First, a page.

I’m approaching the five month anniversary of my surgery (well, in two weeks, anyway) and to date, I’ve lost about seventy pounds. It is really hard to grasp that – almost inconceivable to me that I have lost that much weight.
Having this surgery has been such a life changing thing for me. Life changing in so, so many good ways.
I’m five months out and I can’t believe how much energy I have. I can’t believe how good I feel – ALL THE TIME. I call myself the Energizer Bunny… I feel like I can just keep going and going and going…. and it is awesome.
My family says I look ten years younger – I know I feel that way.
It’s funny, though, because I don’t see the physical changes. When I look at my body, I still see someone who is overweight. Granted, I still have a long way to go to get to my goal weight, but I only see my weight loss in the bagginess of my clothes, not in my body when I look in the mirror.
It wasn’t until last week that I realized that I don’t really look at myself in the mirror – or at least I hadn’t been really seeing myself in the mirror for a long time.
I walked by a mirror in my house and I thought “Who is THAT?” (I was home alone)
DUH. You, silly.
I had to stop and just stare.
THAT is ME?!? Wow.
I’ve been in such denial (prior to the surgery) about my body that I might look in the mirror to check my outfit or hair, but I didn’t really see myself. And now, I am having to learn to stop and really focus on looking at myself in the mirror. Really seeing who I am now – so that I can reconcile the person I am becoming with the “me” on the inside who still thinks of herself as the fat girl who was trying so hard to be invisible that she didn’t even see herself anymore.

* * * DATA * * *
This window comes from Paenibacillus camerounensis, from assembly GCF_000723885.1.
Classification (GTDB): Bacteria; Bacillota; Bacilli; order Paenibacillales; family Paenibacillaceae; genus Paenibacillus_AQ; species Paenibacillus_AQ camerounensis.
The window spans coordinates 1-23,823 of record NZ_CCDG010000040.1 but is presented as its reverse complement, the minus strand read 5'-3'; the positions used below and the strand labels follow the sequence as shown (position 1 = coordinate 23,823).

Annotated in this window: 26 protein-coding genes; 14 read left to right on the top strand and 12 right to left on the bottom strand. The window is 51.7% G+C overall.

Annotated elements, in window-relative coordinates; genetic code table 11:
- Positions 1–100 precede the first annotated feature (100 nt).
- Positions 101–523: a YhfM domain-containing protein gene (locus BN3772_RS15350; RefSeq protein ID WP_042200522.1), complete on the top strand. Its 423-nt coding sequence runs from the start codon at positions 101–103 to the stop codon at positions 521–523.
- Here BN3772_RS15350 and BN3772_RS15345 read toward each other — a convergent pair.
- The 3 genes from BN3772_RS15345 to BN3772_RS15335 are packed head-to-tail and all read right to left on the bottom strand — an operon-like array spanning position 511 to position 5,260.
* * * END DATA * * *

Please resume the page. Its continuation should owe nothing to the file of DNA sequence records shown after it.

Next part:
I was lost in the fat.
And now I’m finding myself again.
Like coming out of a cocoon.
And it’s a little uncomfortable. It’s not a familiar feeling. And it’s like looking at a stranger in the mirror and trying to reconcile that THAT is REALLY ME.
I had no idea, before the surgery, that these would be the things that I would struggle with.
The eating part has been easy. The exercise not too bad.
But I had no clue that these changes – reconciling the me inside with the me outside – would be so challenging. It’s challenging in a good way – challenging me to love myself – challenging me to allow myself to be proud of my progress – challenging me to give myself permission to really and truly become the person I want to be – and not be trapped in some role (and body) that belongs to someone I no longer want to be.
It’s a rollercoaster ride these days, but I’m loving every minute of it. I can’t wait to see what is over the next hill.